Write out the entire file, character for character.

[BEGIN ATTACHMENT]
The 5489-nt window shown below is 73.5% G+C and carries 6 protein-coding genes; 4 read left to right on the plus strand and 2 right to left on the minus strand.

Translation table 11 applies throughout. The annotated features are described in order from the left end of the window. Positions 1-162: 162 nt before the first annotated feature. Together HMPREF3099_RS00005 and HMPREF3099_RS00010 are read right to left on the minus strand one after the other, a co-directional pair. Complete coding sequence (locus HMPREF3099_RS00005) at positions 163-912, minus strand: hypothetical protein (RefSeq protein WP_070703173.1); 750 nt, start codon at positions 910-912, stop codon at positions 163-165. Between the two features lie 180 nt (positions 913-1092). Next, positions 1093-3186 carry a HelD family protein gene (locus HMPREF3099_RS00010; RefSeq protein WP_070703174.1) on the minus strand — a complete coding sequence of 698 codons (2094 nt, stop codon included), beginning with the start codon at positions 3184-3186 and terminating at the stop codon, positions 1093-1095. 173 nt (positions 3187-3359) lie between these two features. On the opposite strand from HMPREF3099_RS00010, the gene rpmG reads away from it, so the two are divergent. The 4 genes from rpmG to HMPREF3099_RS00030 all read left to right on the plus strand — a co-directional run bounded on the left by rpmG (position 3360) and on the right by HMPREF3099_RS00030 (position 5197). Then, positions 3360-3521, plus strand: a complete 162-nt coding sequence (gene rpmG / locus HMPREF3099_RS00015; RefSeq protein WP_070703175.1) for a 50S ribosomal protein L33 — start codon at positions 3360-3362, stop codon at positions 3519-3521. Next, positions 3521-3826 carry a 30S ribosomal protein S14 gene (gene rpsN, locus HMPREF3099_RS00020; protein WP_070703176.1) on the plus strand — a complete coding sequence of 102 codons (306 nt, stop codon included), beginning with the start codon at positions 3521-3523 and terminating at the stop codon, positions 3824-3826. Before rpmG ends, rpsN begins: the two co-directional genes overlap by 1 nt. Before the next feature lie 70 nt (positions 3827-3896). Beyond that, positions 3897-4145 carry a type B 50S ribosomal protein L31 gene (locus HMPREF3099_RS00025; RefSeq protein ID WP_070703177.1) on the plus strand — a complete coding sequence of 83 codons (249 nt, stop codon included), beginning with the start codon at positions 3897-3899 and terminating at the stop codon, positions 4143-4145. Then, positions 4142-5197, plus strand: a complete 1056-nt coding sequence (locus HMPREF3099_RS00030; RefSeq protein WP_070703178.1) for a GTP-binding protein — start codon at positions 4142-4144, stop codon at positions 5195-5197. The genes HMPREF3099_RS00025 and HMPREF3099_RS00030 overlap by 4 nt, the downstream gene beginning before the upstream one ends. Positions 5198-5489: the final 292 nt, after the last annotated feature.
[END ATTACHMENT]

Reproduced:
The 5489-nt window shown below is 73.5% G+C and carries 6 protein-coding genes; 4 read left to right on the plus strand and 2 right to left on the minus strand.

Translation table 11 applies throughout. The annotated features are described in order from the left end of the window. Positions 1-162: 162 nt before the first annotated feature. Together HMPREF3099_RS00005 and HMPREF3099_RS00010 are read right to left on the minus strand one after the other, a co-directional pair. Complete coding sequence (locus HMPREF3099_RS00005) at positions 163-912, minus strand: hypothetical protein (RefSeq protein WP_070703173.1); 750 nt, start codon at positions 910-912, stop codon at positions 163-165. Between the two features lie 180 nt (positions 913-1092). Next, positions 1093-3186 carry a HelD family protein gene (locus HMPREF3099_RS00010; RefSeq protein WP_070703174.1) on the minus strand — a complete coding sequence of 698 codons (2094 nt, stop codon included), beginning with the start codon at positions 3184-3186 and terminating at the stop codon, positions 1093-1095. 173 nt (positions 3187-3359) lie between these two features. On the opposite strand from HMPREF3099_RS00010, the gene rpmG reads away from it, so the two are divergent. The 4 genes from rpmG to HMPREF3099_RS00030 all read left to right on the plus strand — a co-directional run bounded on the left by rpmG (position 3360) and on the right by HMPREF3099_RS00030 (position 5197). Then, positions 3360-3521, plus strand: a complete 162-nt coding sequence (gene rpmG / locus HMPREF3099_RS00015; RefSeq protein WP_070703175.1) for a 50S ribosomal protein L33 — start codon at positions 3360-3362, stop codon at positions 3519-3521. Next, positions 3521-3826 carry a 30S ribosomal protein S14 gene (gene rpsN, locus HMPREF3099_RS00020; protein WP_070703176.1) on the plus strand — a complete coding sequence of 102 codons (306 nt, stop codon included), beginning with the start codon at positions 3521-3523 and terminating at the stop codon, positions 3824-3826. Before rpmG ends, rpsN begins: the two co-directional genes overlap by 1 nt. Before the next feature lie 70 nt (positions 3827-3896). Beyond that, positions 3897-4145 carry a type B 50S ribosomal protein L31 gene (locus HMPREF3099_RS00025; RefSeq protein ID WP_070703177.1) on the plus strand — a complete coding sequence of 83 codons (249 nt, stop codon included), beginning with the start codon at positions 3897-3899 and terminating at the stop codon, positions 4143-4145. Then, positions 4142-5197, plus strand: a complete 1056-nt coding sequence (locus HMPREF3099_RS00030; RefSeq protein WP_070703178.1) for a GTP-binding protein — start codon at positions 4142-4144, stop codon at positions 5195-5197. The genes HMPREF3099_RS00025 and HMPREF3099_RS00030 overlap by 4 nt, the downstream gene beginning before the upstream one ends. Positions 5198-5489: the final 292 nt, after the last annotated feature.